Getting money advice into the hands of women
The New York Times
Several personal-finance books aimed at women landed in my mailbox recently. The books had catchy, if cringeworthy, titles, "Shoo, Jimmy Choo!" and "Hot (Broke) Messes." And then there was the one I found on Amazon, "A Purse of Your Own."
Women live longer, earn less and take more breaks from the workplace to care for children and elderly parents. And though studies show that women tend to save a slightly higher percentage of their paychecks then men, they ultimately end up with smaller balances because of their lower earnings.
Does that mean women need specially tailored financial advice?
Women who are suddenly single, like divorcees and widows, obviously need it. And singles, in general, may have special needs, like disability insurance, because they don't have a spouse's paycheck to fall back on (though you can make the same case for single men).
According to a 2007 study on gender differences, women are still less likely to be socialized in financial matters, and they are more likely than men to find investment decisions stressful, difficult and time consuming. The study also found that it often takes a life event, like getting married, to prompt women to save and invest, whereas men were more likely to start investing gradually.
Here are resources geared to women:
On the web
LearnVest.com is a new personal-finance site for women in their 20s and 30s, but it plays down its femininity. "This isn't dumbed down," said Alexa von Tobel, the 26-year-old founder who dropped out of Harvard Business School and started the site. "It's personal finance in plain English in a way that women are more focused on."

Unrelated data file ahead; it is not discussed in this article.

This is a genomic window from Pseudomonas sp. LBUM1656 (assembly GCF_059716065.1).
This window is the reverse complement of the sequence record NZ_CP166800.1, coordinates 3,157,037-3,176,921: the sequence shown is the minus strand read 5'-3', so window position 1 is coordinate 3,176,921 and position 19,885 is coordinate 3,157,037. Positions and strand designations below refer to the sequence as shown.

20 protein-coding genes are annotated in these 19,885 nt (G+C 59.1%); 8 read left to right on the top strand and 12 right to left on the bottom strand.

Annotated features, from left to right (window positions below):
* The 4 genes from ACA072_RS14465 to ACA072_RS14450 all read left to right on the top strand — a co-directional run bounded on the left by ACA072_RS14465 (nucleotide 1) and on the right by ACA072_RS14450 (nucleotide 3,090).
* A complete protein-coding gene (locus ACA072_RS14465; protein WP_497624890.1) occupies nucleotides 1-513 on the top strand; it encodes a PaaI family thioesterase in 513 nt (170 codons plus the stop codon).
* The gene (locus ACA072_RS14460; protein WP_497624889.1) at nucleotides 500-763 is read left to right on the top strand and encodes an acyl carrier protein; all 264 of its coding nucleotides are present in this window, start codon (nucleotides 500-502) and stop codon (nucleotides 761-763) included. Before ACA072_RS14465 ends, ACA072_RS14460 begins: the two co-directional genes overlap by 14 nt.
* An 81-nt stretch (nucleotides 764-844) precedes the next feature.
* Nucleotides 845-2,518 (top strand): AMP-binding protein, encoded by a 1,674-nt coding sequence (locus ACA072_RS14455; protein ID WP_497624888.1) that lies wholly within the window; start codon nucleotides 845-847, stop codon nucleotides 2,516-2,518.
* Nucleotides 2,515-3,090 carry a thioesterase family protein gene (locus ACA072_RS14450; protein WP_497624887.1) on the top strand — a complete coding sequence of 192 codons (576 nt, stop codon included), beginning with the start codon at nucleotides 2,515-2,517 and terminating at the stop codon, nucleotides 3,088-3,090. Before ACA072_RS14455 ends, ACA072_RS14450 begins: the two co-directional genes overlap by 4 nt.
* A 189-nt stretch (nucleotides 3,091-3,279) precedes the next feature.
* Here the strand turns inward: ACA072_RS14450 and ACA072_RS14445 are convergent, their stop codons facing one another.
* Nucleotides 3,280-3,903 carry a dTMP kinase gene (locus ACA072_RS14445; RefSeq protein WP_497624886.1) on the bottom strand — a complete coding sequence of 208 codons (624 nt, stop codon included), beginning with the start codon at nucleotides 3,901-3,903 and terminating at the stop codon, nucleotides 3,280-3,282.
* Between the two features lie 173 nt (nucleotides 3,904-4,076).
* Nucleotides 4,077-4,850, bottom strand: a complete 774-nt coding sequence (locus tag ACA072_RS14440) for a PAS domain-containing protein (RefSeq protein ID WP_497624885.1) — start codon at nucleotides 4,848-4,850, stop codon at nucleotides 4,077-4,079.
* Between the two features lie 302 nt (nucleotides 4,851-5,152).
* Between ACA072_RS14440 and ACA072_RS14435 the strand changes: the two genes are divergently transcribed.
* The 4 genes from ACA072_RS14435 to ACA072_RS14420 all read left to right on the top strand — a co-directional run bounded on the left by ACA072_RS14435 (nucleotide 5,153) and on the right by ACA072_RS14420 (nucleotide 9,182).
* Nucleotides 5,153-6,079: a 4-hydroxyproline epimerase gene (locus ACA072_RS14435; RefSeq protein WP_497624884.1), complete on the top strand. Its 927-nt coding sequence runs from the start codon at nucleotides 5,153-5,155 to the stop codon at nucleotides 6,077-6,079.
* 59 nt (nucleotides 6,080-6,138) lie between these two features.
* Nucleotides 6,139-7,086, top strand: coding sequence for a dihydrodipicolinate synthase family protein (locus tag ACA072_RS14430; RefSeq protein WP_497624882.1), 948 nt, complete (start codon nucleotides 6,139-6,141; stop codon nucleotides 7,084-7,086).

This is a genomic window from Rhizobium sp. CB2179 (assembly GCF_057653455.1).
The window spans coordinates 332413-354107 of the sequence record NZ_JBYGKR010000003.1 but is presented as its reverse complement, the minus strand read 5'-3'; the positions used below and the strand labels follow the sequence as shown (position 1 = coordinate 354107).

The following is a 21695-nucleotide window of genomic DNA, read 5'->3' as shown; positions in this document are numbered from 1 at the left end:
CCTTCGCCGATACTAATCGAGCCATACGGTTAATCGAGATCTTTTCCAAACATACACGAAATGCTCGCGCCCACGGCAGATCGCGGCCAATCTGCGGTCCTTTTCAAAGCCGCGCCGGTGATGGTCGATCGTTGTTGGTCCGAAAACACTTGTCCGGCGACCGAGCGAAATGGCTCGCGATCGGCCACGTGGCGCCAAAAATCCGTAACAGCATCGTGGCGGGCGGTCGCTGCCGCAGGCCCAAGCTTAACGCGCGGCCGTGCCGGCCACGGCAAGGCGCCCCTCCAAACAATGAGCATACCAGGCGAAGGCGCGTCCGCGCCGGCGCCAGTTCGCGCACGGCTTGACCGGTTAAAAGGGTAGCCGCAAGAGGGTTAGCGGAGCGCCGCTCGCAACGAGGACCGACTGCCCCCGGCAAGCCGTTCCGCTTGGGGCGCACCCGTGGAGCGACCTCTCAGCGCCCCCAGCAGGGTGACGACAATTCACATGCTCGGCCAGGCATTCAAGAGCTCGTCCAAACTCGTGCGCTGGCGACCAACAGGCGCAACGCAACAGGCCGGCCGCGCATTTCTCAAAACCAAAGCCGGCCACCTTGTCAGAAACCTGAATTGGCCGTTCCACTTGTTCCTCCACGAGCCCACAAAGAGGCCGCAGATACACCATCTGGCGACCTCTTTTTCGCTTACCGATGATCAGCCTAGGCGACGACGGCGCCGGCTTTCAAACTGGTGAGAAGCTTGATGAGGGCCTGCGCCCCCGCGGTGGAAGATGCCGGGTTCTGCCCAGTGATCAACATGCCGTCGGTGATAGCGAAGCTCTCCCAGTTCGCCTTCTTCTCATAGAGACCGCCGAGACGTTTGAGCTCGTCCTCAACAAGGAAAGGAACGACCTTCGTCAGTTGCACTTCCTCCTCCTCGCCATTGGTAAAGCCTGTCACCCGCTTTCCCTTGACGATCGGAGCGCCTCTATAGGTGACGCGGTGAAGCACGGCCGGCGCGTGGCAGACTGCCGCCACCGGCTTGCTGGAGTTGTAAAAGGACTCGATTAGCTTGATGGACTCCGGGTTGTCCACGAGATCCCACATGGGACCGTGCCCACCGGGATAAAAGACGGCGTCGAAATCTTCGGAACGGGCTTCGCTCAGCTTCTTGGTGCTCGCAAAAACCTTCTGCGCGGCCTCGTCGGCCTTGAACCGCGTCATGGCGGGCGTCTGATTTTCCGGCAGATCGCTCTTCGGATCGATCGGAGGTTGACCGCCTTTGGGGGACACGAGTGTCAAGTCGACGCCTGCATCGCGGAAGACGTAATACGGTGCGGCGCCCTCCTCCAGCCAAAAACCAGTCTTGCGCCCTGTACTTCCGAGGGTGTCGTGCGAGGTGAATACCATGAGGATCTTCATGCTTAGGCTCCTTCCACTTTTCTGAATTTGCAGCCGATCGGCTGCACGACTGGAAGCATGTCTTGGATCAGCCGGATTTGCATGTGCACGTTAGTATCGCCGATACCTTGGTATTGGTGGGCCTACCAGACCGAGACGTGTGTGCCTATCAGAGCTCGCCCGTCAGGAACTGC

After users answer questions about their phase in life, education, job situation and what they want to accomplish, the site generates an action plan, including a checklist for various categories, like "understanding my salary." Items on the list, which are marked off as you complete them, may include reading materials or exercises tied to a topic, like whether to rent or buy a home.
The books that landed on my desk offer solid advice, if you can get past some of the silliness. Catey Hill, author of "Shoo, Jimmy Choo!" (Sterling) frosts her advice in pink, and she piles on the girlisms. "How did a cute, employed girl like yourself end up having to hock her skinny jeans on eBay just to pay the rent?"
In contrast, "Hot (Broke) Messes," which comes out this month, has a more serious edge. The book, written by Nancy Trejos, is a memoir that details the author's descent into and slow emergence from debt — all the while doling out advice as The Washington Post's personal-finance writer. Trejos weaves advice about budgeting, getting professional help and credit cards into her tale, which is an engaging read and likely to resonate with younger women.
Several female financial planners recommended some of Barbara Stanny's books, including "Secrets of a Six-Figure Women."
If you'd rather learn more about money with other women, you might consider a discussion group, or even starting a group of your own. Now in its 10th year, Women & Co., part of Citigroup, is a national group mainly of professional women.
The nonprofit group WISE — that's Women Investing in Security and Education — runs annual conferences and mixers after work.
"The educational aspect of WISE is really crucial," said the founder, Helen Olsen, a retired molecular biologist whose interest in finance began to bud when she joined an investment club many years ago. "And we do it by having fun," she added, "and enjoying each other as well."
Sam and Sara Lucchese create handmade pasta out of their kitchen-garage adjacent to their Ballard home. Here, they illustrate the final steps in making pappardelle pasta.